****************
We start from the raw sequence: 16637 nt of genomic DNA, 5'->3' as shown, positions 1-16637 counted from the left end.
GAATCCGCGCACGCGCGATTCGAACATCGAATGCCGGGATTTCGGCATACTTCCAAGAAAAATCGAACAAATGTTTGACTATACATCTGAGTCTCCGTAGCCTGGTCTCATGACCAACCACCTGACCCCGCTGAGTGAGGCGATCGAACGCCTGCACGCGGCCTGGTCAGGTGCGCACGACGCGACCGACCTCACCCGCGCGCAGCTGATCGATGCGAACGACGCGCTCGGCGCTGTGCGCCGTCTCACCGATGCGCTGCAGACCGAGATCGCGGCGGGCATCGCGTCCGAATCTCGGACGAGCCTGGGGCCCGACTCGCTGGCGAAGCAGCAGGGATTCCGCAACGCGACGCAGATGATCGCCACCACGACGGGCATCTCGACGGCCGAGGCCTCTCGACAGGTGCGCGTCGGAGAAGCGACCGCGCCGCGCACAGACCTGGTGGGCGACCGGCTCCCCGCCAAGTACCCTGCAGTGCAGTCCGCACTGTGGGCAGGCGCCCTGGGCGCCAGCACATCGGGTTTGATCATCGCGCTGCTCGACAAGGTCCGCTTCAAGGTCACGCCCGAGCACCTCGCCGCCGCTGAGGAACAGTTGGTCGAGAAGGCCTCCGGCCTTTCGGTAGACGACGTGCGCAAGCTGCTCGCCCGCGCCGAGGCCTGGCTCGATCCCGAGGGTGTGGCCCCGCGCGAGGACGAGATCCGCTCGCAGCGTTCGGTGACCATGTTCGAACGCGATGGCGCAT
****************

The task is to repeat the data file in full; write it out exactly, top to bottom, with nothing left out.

We start from the raw sequence: 16637 nt of genomic DNA, 5'->3' as shown, positions 1-16637 counted from the left end.
GAATCCGCGCACGCGCGATTCGAACATCGAATGCCGGGATTTCGGCATACTTCCAAGAAAAATCGAACAAATGTTTGACTATACATCTGAGTCTCCGTAGCCTGGTCTCATGACCAACCACCTGACCCCGCTGAGTGAGGCGATCGAACGCCTGCACGCGGCCTGGTCAGGTGCGCACGACGCGACCGACCTCACCCGCGCGCAGCTGATCGATGCGAACGACGCGCTCGGCGCTGTGCGCCGTCTCACCGATGCGCTGCAGACCGAGATCGCGGCGGGCATCGCGTCCGAATCTCGGACGAGCCTGGGGCCCGACTCGCTGGCGAAGCAGCAGGGATTCCGCAACGCGACGCAGATGATCGCCACCACGACGGGCATCTCGACGGCCGAGGCCTCTCGACAGGTGCGCGTCGGAGAAGCGACCGCGCCGCGCACAGACCTGGTGGGCGACCGGCTCCCCGCCAAGTACCCTGCAGTGCAGTCCGCACTGTGGGCAGGCGCCCTGGGCGCCAGCACATCGGGTTTGATCATCGCGCTGCTCGACAAGGTCCGCTTCAAGGTCACGCCCGAGCACCTCGCCGCCGCTGAGGAACAGTTGGTCGAGAAGGCCTCCGGCCTTTCGGTAGACGACGTGCGCAAGCTGCTCGCCCGCGCCGAGGCCTGGCTCGATCCCGAGGGTGTGGCCCCGCGCGAGGACGAGATCCGCTCGCAGCGTTCGGTGACCATGTTCGAACGCGATGGCGCAT